Free online college course providers are experimenting with security features that will enable students who successfully complete the courses to pay a small fee and obtain credentials. However, the credentials will not translate into course credit toward a degree because there are still questions about how much schools are willing to grant students who do not pay tuition. As major universities across the U.S. develop massive online open courses, it remains unclear how they will generate revenue from them.
Classes sponsored by Duke University, the University of San Francisco, Georgia Tech, and the University of Illinois now will enable students to obtain a "verified certificate" that carries the university's logo by paying a small fee. The certificates are a "much more meaningful and valuable credential that they can use in their professional life or for their own personal reward," says Stanford University professor Daphne Koller.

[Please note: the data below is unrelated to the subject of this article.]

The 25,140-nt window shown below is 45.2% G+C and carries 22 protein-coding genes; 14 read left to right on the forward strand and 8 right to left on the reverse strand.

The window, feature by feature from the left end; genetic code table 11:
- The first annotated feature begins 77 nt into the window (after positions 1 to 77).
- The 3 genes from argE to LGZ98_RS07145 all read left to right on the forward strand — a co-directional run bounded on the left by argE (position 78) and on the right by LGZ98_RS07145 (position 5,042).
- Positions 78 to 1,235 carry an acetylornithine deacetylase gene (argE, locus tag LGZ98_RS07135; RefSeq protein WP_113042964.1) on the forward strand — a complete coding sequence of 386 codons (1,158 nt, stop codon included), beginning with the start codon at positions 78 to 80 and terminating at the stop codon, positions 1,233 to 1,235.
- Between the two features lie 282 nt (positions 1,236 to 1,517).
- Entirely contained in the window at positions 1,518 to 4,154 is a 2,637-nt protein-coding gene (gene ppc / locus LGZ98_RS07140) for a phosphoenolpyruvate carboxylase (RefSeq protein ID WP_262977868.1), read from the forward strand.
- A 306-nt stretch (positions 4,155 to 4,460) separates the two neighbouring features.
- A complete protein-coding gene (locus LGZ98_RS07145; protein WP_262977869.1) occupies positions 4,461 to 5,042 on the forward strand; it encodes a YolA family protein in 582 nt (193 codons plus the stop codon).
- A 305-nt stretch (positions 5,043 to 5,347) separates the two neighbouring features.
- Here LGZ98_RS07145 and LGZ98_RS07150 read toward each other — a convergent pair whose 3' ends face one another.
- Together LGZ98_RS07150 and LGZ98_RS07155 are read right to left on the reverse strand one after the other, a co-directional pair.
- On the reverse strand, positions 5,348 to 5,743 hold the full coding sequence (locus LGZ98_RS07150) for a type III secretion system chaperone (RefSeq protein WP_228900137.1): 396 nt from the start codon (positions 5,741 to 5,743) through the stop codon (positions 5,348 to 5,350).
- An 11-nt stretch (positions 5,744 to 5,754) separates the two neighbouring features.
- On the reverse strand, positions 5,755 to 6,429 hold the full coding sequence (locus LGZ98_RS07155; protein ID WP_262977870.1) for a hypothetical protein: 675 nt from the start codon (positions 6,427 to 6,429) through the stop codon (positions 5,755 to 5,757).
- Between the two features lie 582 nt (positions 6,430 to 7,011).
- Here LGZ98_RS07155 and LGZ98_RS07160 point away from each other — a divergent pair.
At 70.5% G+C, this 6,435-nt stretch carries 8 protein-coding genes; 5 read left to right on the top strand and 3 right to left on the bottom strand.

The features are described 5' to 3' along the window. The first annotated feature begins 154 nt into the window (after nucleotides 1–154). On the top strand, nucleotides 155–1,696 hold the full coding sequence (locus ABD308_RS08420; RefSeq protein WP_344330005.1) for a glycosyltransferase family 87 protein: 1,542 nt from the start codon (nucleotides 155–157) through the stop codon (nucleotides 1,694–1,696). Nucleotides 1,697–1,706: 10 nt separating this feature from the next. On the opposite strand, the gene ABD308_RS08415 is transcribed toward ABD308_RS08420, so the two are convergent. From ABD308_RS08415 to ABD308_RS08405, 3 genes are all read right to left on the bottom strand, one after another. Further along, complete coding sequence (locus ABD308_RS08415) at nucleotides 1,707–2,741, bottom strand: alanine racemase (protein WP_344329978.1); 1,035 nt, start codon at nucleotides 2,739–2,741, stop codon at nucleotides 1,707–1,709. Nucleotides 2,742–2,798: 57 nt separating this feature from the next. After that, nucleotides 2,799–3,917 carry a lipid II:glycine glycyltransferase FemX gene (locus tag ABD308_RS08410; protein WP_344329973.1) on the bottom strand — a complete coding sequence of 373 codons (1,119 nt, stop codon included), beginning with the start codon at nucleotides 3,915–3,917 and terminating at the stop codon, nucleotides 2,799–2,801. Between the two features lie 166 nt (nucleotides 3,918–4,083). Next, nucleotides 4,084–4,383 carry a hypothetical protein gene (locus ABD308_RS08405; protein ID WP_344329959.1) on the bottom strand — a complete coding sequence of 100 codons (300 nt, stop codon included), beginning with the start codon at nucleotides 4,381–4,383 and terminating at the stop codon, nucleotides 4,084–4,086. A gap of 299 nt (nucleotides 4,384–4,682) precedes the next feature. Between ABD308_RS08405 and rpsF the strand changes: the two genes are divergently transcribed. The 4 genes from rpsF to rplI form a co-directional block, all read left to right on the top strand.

To qualify for the certificate, a student would submit, via Webcam, a picture and photo identification. During the course, samples of the student's keystrokes would be checked as assignments are filed and tests taken, and the patterns taken from those keystrokes can serve as a biometric identifier to verify the user.
From The Washington Post
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